Tony Clifton / Andy Kaufman
Andy Kaufman was no ordinary comedian and he always divided audiences. His brand of surrealism and performance art was hilarious to some and bewildering to others. Audiences never knew what to expect. Sometimes, he would read a book to them or he might launch into a near perfect Elvis impersonation. He took the idea of a cheesy lounge singer and turned it on its head with Tony Clifton. Tony would swear, abuse the audience and forget the lyrics. He was boorish and impossible to like. It was so convincing that many people thought that he was a real person. One of Kaufman’s other alter egos was Foreign Man, which evolved into Latka Gravas, as seen on the Taxi sitcom. One of Kaufman’s demands when he was cast in Taxi was that Tony be given a guest spot on the show, as if Tony was, indeed an actual person. Tony had a tantrum on set and was fired! Kaufman took the idea of an alter ego to a new extreme, blurring reality and fiction.
Ziggy Stardust / David Bowie
The reason for Bowie’s long career, apart from raw talent, is his ability to constantly re-invent himself. His artistry has found expression in a number of alter egos, namely Aladdin Sane, the Thin White Duke, and most famously, Ziggy Stardust. This alien visitor, bearing a message of peace, was the poster boy for androgynous Glam Rock. The Ziggy Stardust and the Spiders from Mars album was released in 1972 and Bowie took it out on tour. Soon, the fans were copying the clothes, hair and make up. It was a concept album with a loose narrative, containing the tracks, Starman, Suffragette City, Rock n Roll Suicide, in addition to Ziggy Stardust. Ziggy self-destructs and Bowie retired him, to move on to his next re-incarnation.
Sgt. Pepper’s Lonely Heart’s Club Band / The Beatles
It was 1967 and the Summer of Love. The new Beatles album could be heard through every open window. The band had stopped live performances and could take their time in the studio. Paul McCartney had the idea of an alter ego, an opportunity for the most famous musicians in the world to play as a fictitious unit. The leader of the band was introduced as Billy Shears (Ringo Starr) and he provided the vocal for With a Little Help From My Friends. The four band members, each with their mustaches, were photographed in their brightly colored, satin military uniforms. Each album came with cut outs of mustaches, sergeant stripes and badges. The cover, with the cardboard models of famous people, was assembled by the British artist, Peter Blake. The record is considered a classic and produced the songs, Lucy in the Sky with Diamonds, She’s Leaving Home, and A Day in the Life.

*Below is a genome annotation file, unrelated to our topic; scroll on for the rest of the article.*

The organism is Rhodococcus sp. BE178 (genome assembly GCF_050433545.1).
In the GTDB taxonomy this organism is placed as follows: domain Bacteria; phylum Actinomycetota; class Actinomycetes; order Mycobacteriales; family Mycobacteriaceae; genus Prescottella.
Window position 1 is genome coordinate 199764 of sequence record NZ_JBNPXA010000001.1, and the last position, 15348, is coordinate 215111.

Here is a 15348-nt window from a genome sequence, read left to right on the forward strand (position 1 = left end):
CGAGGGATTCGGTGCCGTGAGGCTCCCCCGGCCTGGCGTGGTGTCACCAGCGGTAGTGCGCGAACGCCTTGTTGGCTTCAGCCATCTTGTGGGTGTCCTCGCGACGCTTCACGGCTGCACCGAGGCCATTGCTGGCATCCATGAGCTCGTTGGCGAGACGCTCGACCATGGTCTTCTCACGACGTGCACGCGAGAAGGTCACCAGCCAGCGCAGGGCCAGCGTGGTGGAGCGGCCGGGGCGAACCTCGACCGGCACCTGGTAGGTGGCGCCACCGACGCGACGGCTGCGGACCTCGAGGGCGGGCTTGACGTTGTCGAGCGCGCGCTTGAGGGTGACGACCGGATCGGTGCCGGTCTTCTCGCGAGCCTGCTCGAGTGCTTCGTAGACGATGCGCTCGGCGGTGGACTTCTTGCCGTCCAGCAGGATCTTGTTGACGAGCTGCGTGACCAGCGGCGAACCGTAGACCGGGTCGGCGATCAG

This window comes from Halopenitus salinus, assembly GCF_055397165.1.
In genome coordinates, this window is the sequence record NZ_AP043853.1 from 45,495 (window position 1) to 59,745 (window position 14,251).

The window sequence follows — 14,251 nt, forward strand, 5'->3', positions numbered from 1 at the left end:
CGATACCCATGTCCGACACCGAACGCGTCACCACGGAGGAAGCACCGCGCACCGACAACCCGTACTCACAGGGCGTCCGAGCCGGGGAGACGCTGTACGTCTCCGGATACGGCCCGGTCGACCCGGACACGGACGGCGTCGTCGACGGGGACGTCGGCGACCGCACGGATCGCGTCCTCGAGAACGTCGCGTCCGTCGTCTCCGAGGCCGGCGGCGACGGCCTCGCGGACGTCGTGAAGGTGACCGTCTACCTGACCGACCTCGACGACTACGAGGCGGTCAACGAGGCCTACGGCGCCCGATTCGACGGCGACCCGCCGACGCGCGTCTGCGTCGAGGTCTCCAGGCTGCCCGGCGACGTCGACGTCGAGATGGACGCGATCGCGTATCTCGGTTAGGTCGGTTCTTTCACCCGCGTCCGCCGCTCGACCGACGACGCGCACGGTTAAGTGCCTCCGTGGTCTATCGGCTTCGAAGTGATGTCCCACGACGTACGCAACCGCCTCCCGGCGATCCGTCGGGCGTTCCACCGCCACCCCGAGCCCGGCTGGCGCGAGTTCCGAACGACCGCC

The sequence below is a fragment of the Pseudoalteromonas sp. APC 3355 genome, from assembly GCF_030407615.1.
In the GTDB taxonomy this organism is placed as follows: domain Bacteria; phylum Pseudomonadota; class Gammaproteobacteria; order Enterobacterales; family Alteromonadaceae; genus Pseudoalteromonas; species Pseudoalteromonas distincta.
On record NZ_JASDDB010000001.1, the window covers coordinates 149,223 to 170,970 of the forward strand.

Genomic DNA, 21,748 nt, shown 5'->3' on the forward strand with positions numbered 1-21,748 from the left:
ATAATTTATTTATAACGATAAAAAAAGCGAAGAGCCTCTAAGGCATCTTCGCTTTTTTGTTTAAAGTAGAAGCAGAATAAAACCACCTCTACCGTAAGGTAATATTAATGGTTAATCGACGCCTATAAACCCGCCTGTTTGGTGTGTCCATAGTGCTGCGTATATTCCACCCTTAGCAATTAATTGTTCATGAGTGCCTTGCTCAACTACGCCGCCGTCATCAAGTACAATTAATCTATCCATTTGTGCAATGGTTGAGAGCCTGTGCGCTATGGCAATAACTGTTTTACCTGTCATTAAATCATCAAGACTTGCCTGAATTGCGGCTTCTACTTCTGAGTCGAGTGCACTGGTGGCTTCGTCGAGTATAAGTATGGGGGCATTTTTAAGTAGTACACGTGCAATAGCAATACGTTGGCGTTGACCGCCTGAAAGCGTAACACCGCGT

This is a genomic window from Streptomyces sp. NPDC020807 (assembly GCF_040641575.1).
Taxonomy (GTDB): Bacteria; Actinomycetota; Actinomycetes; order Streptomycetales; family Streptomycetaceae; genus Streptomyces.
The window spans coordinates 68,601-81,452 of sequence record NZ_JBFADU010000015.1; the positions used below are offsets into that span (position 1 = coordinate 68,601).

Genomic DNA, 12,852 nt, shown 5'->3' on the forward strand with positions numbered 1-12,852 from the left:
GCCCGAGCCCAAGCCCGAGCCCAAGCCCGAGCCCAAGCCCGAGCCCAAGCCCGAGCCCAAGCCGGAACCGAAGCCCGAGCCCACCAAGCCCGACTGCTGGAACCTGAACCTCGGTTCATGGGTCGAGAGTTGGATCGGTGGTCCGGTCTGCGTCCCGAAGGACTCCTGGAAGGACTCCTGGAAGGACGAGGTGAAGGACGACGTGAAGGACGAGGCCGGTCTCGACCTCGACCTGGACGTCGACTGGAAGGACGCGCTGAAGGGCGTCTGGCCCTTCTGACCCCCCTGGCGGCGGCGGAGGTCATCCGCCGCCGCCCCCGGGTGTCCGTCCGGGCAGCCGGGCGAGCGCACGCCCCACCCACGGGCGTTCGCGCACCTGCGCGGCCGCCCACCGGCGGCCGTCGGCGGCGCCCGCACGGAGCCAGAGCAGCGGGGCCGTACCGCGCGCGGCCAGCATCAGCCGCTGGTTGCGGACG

Clark Kent / Superman
There could be an entire list of superheroes but Superman is one of the most iconic. His appeal to fans has never waned since his first appearance in the 1930s. Certain elements have been brought in to modernize him but the familiar features are still there. Clark Kent is the spectacle wearing ‘mild mannered’ reporter for the Daily Planet. When the occasion demands, he changes into his costume in a phone booth and flies to the rescue. It’s a reassuring world, where the bad guys are caught and the citizens are safe under his protective cape. There’s a love interest too in the shape of feisty Lois Lane. His vulnerability to Kryptonite makes us warm to him all the more.
Dr. Jekyll / Mr. Hyde
The Victorians were fascinated by Robert Louis Stevenson’s novella about a dual personality. The Strange Case of Dr. Jekyll and Mr. Hyde was published in 1886 and many stage and film adaptations followed, most notably the 1941 movie starring Spencer Tracy. Stevenson was intrigued by the human psyche and the inner battle between good and evil. One night, a dream gave him the inspiration for the character of Dr. Henry Jekyll, a kind physician who experiments with a potion to isolate evil. On drinking it, he becomes Mr. Edward Hyde, a cruel and violent man who stalks the streets of London at night. The tale influenced many psychological novels and science fiction stories to come.